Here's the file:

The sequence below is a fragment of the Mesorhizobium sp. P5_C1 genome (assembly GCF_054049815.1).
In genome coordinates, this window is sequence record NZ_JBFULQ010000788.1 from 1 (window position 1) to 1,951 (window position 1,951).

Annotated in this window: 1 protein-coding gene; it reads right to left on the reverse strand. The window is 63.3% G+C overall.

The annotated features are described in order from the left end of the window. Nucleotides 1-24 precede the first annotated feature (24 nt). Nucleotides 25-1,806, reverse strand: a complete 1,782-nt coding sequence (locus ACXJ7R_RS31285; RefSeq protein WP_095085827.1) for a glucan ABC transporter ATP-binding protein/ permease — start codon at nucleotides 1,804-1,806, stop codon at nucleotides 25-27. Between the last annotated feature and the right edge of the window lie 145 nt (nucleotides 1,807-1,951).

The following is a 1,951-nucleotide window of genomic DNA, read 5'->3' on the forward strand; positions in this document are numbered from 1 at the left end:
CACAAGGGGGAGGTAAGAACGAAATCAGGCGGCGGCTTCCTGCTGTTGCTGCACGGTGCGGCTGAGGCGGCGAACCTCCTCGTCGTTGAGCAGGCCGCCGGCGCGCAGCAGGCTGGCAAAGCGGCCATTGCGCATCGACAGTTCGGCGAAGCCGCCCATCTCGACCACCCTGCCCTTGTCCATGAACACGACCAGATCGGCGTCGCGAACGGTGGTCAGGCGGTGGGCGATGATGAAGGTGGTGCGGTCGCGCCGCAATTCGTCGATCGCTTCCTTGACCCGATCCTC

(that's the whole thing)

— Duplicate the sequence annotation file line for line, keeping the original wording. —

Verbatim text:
The sequence below is a fragment of the Mesorhizobium sp. P5_C1 genome (assembly GCF_054049815.1).
In genome coordinates, this window is sequence record NZ_JBFULQ010000788.1 from 1 (window position 1) to 1,951 (window position 1,951).

Annotated in this window: 1 protein-coding gene; it reads right to left on the reverse strand. The window is 63.3% G+C overall.

The annotated features are described in order from the left end of the window. Nucleotides 1-24 precede the first annotated feature (24 nt). Nucleotides 25-1,806, reverse strand: a complete 1,782-nt coding sequence (locus ACXJ7R_RS31285; RefSeq protein WP_095085827.1) for a glucan ABC transporter ATP-binding protein/ permease — start codon at nucleotides 1,804-1,806, stop codon at nucleotides 25-27. Between the last annotated feature and the right edge of the window lie 145 nt (nucleotides 1,807-1,951).

The following is a 1,951-nucleotide window of genomic DNA, read 5'->3' on the forward strand; positions in this document are numbered from 1 at the left end:
CACAAGGGGGAGGTAAGAACGAAATCAGGCGGCGGCTTCCTGCTGTTGCTGCACGGTGCGGCTGAGGCGGCGAACCTCCTCGTCGTTGAGCAGGCCGCCGGCGCGCAGCAGGCTGGCAAAGCGGCCATTGCGCATCGACAGTTCGGCGAAGCCGCCCATCTCGACCACCCTGCCCTTGTCCATGAACACGACCAGATCGGCGTCGCGAACGGTGGTCAGGCGGTGGGCGATGATGAAGGTGGTGCGGTCGCGCCGCAATTCGTCGATCGCTTCCTTGACCCGATCCTC